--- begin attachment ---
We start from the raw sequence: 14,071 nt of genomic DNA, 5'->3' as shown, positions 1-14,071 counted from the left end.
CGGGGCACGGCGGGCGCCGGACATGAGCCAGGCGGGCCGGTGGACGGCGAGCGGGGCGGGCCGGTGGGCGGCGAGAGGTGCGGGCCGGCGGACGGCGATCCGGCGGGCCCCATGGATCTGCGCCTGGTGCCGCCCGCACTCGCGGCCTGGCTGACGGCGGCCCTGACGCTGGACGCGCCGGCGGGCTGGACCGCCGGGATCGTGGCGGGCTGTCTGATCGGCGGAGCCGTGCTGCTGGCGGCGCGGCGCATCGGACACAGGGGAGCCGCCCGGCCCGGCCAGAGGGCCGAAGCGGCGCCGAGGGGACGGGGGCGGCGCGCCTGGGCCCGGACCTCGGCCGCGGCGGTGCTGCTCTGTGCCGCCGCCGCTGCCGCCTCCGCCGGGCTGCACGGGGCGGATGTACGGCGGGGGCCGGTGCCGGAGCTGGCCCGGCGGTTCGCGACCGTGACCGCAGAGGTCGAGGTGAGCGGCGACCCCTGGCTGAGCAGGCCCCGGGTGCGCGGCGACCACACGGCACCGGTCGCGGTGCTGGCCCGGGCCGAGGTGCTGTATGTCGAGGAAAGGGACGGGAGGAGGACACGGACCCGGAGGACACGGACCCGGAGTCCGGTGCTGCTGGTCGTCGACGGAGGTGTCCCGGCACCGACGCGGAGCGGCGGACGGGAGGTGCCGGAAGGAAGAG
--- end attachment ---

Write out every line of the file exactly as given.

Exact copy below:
We start from the raw sequence: 14,071 nt of genomic DNA, 5'->3' as shown, positions 1-14,071 counted from the left end.
CGGGGCACGGCGGGCGCCGGACATGAGCCAGGCGGGCCGGTGGACGGCGAGCGGGGCGGGCCGGTGGGCGGCGAGAGGTGCGGGCCGGCGGACGGCGATCCGGCGGGCCCCATGGATCTGCGCCTGGTGCCGCCCGCACTCGCGGCCTGGCTGACGGCGGCCCTGACGCTGGACGCGCCGGCGGGCTGGACCGCCGGGATCGTGGCGGGCTGTCTGATCGGCGGAGCCGTGCTGCTGGCGGCGCGGCGCATCGGACACAGGGGAGCCGCCCGGCCCGGCCAGAGGGCCGAAGCGGCGCCGAGGGGACGGGGGCGGCGCGCCTGGGCCCGGACCTCGGCCGCGGCGGTGCTGCTCTGTGCCGCCGCCGCTGCCGCCTCCGCCGGGCTGCACGGGGCGGATGTACGGCGGGGGCCGGTGCCGGAGCTGGCCCGGCGGTTCGCGACCGTGACCGCAGAGGTCGAGGTGAGCGGCGACCCCTGGCTGAGCAGGCCCCGGGTGCGCGGCGACCACACGGCACCGGTCGCGGTGCTGGCCCGGGCCGAGGTGCTGTATGTCGAGGAAAGGGACGGGAGGAGGACACGGACCCGGAGGACACGGACCCGGAGTCCGGTGCTGCTGGTCGTCGACGGAGGTGTCCCGGCACCGACGCGGAGCGGCGGACGGGAGGTGCCGGAAGGAAGAG